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Meet Dan Omasta, CTU Grassroots Coordinator

Posted by Jeff Florence on March 13, 2017 in Chapters, Conservation, Leadership, Press/PR

Let me begin by saying how honored and excited I am to be a part of the Trout Unlimited family as the new CTU Grassroots Coordinator.  Joining this team of dedicated staff, passionate volunteers, and avid sportsmen and women is a dream come true.

2014-01-22 04.50.03Growing up on the dirt roads just east of Parker, Colorado, I was fortunate enough to explore the many streams and lakes that this great state has to offer. In particular, I often found myself hiking up small creeks in the Gunnison Basin in search for the pockets of eagerly-feeding brookies that never once questioned my poor presentation or choice of fly.  By the time I was twelve years old, I had my own fly rod and I was hooked.

After graduating from the University of Colorado with a political science degree focused on land management and environmental policy, I did what any young conservation professional would do – I told my parents that I was moving to Crested Butte to be a ski bum.  This was certainly not the big life decision they were expecting, but (as parents do) they understood my deep connection to the mountains and rivers of Colorado.

While backcountry skiing and raft guiding in the Gunnison Valley certainly had their perks (and still do), after two years into my ski-bum career, I felt a strong drive to get out and do more.  That’s when the second “big life decision” phone call happened: Mom, Dad, I am moving to New Zealand to go fishing.  What started out as an adventure on the other side of the globe quickly turned into a vision for my future.  While living on the North Island, I was lucky enough to work for an outdoor adventure company that paired rafting and fishing with conservation efforts to protect a native species of duck.  The work was more than simply taking clients out for a fun day on the water or getting them into some big fish (and yes, they are big!) – we were out there to check traps, monitor mating pairs, and discuss the effects of the local hydropower regime on the native ecosystem.  This was what I wanted to do when I returned home.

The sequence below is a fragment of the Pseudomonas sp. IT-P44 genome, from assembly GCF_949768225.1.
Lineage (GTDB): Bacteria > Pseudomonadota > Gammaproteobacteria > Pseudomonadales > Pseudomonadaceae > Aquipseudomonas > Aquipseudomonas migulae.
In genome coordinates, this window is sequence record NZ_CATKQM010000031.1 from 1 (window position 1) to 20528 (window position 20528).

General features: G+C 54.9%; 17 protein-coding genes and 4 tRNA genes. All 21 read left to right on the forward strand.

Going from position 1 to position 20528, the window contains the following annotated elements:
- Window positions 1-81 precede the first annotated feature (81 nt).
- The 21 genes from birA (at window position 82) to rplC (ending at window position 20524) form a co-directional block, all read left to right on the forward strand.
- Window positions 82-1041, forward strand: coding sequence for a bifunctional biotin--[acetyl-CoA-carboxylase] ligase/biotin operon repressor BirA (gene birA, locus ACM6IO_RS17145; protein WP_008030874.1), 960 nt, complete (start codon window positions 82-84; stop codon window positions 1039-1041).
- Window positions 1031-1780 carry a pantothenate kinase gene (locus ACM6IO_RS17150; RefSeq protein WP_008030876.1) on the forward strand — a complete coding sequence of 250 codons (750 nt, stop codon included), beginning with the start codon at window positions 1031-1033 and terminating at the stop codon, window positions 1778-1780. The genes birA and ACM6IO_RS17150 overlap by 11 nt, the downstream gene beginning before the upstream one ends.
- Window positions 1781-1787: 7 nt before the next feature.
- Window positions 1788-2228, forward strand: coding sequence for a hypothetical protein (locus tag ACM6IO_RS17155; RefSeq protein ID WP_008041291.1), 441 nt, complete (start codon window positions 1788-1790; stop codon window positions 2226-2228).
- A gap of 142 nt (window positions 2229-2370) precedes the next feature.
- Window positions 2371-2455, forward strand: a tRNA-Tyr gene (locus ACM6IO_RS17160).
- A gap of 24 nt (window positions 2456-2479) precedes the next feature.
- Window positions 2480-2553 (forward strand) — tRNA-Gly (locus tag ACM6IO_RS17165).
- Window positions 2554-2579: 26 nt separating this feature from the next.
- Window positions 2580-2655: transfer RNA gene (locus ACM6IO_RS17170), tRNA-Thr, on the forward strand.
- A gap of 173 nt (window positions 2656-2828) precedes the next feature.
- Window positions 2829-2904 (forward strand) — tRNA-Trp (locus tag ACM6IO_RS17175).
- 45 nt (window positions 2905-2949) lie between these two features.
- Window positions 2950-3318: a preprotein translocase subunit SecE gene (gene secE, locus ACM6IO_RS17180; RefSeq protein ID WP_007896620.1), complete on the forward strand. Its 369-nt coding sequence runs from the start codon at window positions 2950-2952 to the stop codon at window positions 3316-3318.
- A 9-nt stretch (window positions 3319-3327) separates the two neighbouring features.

Dan Omasta 2After moving back to Gunnison in 2013, I worked with a team of fellow raft guides and conservationists to start a non-profit rafting company.  River Restoration Adventures for Tomorrow (RRAFT) is a small outfitter dedicated to protecting critical watersheds through community engagement and hands-on restoration work.  Over the past three seasons, our team has worked with over 400 community volunteers and youth to conduct various conservation projects on over 300 miles of riparian corridor throughout Colorado and Utah.  Our trips ranged from cottonwood planting projects with Delta and Cedaredge High School youth, to overnight trips with the Adaptive Sports Center and Peace of Adventure, to 10-day surveys of invasive plant species along the Colorado River in Cataract Canyon with the National Park Service and the Southwest Conservation Corps Ancestral Lands crews.  Not only were we making a difference for the rivers, we were helping to inspire and engage the next generation of stewards.

Rivers hold a special place in my heart.  They are the lifeblood of our public lands and the key to healthy communities.  As we enter this new era of water management, a changing climate, and significantly increased demand for flows, our rivers and headwater streams will need our help now more than ever.

I am excited to be a part of the Colorado Trout Unlimited family as we all work together to protect and restore these critical ecosystems.  I am optimistic in Coloradoans’ abilities to find common ground and their ability to build bridges that allow for mutual benefit.  And I am looking forward to working with all of you – the driving force of TU – to protect our watersheds for the generations to come.  Thank you all for the hard work, resources, and time that you give for our public lands.  I am looking forward to meeting you and seeing you out on the river!

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